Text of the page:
Professor Ben Anderson is a cultural-political geographer at Durham University, UK. Throughout his empirical work, he is concerned with how futures are encountered, related to, and made present through ordinary affects, including hope and boredom.

Ben Anderson giving a talk.

Ben Anderson's work research conceptualises ordinary affective life, and examines the politics of affect in relation to emergency governance, Brexit and the rise of populisms of the left and right, and other contemporary conditions. His 2014 book – Encountering Affect: Capacities, Apparatuses, Conditions (Routledge)– set out a theory of how affective life is organised and mediated. He is currently working on a geo-history of boredom and changes in capitalism since the 1970s, using boredom as a way into thinking about the politics of eventfulness in political times often described and critiqued as intensely turbulent.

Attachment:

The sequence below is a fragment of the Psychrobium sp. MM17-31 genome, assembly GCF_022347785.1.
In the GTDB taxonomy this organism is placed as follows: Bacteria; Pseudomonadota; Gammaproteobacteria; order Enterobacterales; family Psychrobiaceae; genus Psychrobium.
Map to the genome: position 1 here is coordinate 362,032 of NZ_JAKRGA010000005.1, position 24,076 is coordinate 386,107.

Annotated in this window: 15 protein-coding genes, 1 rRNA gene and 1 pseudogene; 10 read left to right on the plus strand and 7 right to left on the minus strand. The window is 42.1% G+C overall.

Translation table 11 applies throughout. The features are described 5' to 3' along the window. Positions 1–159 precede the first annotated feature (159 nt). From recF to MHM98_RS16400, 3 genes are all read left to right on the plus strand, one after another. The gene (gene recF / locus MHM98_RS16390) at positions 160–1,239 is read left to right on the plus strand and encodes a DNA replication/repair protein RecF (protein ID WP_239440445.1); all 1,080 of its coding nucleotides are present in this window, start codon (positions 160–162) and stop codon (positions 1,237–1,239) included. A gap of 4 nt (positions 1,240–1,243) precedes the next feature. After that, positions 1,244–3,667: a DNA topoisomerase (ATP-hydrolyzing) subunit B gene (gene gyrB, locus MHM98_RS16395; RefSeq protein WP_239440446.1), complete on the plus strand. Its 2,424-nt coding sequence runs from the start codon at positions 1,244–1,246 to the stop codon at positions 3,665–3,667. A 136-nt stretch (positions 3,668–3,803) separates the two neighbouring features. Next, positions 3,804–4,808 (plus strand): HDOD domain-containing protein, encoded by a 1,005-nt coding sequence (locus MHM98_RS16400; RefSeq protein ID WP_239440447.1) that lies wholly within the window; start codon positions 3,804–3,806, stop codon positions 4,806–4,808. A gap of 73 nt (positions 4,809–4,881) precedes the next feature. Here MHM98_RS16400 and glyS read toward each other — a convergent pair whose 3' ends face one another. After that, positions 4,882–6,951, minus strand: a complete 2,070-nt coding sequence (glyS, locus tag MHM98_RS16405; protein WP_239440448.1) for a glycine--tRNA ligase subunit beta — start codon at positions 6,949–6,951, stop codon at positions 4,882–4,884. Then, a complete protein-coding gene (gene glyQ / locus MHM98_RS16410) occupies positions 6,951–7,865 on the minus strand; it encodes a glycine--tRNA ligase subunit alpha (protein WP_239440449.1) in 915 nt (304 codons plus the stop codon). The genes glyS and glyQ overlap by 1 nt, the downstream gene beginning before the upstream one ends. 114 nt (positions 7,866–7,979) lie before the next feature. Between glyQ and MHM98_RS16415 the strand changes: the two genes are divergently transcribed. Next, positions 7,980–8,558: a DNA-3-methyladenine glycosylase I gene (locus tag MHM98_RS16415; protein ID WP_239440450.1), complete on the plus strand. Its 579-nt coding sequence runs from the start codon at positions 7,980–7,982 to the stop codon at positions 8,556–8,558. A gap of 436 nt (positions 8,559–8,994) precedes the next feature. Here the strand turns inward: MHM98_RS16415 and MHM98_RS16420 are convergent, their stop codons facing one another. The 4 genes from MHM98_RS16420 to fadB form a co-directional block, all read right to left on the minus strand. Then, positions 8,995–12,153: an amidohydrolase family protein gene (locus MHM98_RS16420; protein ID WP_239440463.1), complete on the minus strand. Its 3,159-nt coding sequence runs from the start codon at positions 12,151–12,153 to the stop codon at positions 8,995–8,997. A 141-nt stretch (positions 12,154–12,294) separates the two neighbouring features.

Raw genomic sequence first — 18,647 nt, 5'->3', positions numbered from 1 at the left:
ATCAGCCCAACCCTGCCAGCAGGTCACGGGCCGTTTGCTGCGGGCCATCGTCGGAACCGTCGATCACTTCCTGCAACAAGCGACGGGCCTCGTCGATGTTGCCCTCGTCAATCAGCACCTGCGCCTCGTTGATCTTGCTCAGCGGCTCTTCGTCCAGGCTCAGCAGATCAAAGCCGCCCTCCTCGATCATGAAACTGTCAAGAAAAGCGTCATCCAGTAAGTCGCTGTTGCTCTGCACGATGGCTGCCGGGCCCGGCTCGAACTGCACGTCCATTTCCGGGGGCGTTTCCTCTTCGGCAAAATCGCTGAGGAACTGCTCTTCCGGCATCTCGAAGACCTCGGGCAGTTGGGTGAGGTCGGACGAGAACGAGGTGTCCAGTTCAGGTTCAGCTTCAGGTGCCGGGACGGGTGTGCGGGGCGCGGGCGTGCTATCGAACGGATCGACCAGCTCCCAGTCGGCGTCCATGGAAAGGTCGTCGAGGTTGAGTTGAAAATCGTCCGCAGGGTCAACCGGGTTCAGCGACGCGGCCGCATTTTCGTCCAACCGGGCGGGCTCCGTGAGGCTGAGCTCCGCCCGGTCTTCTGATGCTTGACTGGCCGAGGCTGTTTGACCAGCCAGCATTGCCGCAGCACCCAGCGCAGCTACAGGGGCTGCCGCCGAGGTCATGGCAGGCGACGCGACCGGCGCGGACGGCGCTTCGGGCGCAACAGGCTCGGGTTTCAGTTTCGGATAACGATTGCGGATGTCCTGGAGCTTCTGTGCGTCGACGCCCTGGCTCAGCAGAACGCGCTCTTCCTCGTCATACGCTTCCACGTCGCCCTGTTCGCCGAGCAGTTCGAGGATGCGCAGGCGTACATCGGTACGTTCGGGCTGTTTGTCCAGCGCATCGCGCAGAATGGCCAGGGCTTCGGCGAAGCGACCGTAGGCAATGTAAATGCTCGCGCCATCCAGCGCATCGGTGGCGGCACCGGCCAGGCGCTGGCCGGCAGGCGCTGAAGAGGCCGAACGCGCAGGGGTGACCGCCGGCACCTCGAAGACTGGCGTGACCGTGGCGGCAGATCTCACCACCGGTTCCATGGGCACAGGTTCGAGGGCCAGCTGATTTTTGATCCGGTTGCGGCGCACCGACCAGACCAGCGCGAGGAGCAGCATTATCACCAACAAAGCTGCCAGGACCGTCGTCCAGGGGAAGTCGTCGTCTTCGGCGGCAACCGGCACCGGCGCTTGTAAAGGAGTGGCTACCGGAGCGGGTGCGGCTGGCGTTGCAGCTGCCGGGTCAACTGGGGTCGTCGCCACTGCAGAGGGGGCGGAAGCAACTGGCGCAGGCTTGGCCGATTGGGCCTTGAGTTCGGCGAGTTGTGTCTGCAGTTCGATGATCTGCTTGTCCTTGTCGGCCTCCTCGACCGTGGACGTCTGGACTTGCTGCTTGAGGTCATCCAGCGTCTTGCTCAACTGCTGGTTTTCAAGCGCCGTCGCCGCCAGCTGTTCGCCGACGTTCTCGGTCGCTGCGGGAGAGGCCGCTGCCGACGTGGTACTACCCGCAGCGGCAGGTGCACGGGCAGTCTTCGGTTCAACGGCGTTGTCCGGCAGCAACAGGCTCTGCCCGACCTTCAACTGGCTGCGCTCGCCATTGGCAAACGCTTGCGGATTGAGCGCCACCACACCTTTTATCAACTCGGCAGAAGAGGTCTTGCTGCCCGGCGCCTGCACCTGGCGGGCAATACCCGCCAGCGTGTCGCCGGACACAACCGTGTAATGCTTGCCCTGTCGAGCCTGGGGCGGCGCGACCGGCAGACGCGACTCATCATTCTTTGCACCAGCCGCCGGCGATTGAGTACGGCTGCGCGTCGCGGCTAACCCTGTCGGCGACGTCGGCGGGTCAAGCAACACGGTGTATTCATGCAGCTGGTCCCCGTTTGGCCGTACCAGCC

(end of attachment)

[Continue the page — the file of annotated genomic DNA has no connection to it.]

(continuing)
Affect and critique: A politics of boredom* - Ben Anderson, 2021 (sagepub.com)

Throughout his empirical work, he is concerned with how futures are encountered, related to, and made present through ordinary affects, including hope and boredom. This includes research on how events and conditions are governed through ‘emergency’, drawing out the specificity of emergency in the context of the other genres through which we come to feel, know and render actionable events, for example disaster, crisis, catastrophe, and incident.